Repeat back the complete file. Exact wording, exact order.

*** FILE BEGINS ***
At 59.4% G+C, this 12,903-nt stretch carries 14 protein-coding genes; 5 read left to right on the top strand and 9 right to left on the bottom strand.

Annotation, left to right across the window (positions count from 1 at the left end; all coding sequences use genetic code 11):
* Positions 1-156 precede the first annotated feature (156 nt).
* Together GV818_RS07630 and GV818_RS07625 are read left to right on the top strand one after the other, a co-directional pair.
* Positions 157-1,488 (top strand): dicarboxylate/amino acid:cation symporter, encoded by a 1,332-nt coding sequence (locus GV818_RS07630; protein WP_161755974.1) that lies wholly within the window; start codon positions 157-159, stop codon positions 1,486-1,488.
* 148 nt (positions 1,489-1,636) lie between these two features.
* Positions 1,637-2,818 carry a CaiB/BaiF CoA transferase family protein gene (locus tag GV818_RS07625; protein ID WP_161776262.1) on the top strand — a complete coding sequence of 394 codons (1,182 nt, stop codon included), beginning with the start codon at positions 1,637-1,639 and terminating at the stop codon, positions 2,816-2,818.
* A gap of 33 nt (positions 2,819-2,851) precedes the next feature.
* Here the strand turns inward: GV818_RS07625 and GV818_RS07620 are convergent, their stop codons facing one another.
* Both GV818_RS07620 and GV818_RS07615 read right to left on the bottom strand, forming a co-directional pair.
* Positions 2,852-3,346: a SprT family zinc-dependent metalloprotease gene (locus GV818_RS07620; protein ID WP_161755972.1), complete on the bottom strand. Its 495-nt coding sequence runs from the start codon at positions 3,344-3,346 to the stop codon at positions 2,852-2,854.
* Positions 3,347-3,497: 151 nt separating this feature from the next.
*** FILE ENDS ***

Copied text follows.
At 59.4% G+C, this 12,903-nt stretch carries 14 protein-coding genes; 5 read left to right on the top strand and 9 right to left on the bottom strand.

Annotation, left to right across the window (positions count from 1 at the left end; all coding sequences use genetic code 11):
* Positions 1-156 precede the first annotated feature (156 nt).
* Together GV818_RS07630 and GV818_RS07625 are read left to right on the top strand one after the other, a co-directional pair.
* Positions 157-1,488 (top strand): dicarboxylate/amino acid:cation symporter, encoded by a 1,332-nt coding sequence (locus GV818_RS07630; protein WP_161755974.1) that lies wholly within the window; start codon positions 157-159, stop codon positions 1,486-1,488.
* 148 nt (positions 1,489-1,636) lie between these two features.
* Positions 1,637-2,818 carry a CaiB/BaiF CoA transferase family protein gene (locus tag GV818_RS07625; protein ID WP_161776262.1) on the top strand — a complete coding sequence of 394 codons (1,182 nt, stop codon included), beginning with the start codon at positions 1,637-1,639 and terminating at the stop codon, positions 2,816-2,818.
* A gap of 33 nt (positions 2,819-2,851) precedes the next feature.
* Here the strand turns inward: GV818_RS07625 and GV818_RS07620 are convergent, their stop codons facing one another.
* Both GV818_RS07620 and GV818_RS07615 read right to left on the bottom strand, forming a co-directional pair.
* Positions 2,852-3,346: a SprT family zinc-dependent metalloprotease gene (locus GV818_RS07620; protein ID WP_161755972.1), complete on the bottom strand. Its 495-nt coding sequence runs from the start codon at positions 3,344-3,346 to the stop codon at positions 2,852-2,854.
* Positions 3,347-3,497: 151 nt separating this feature from the next.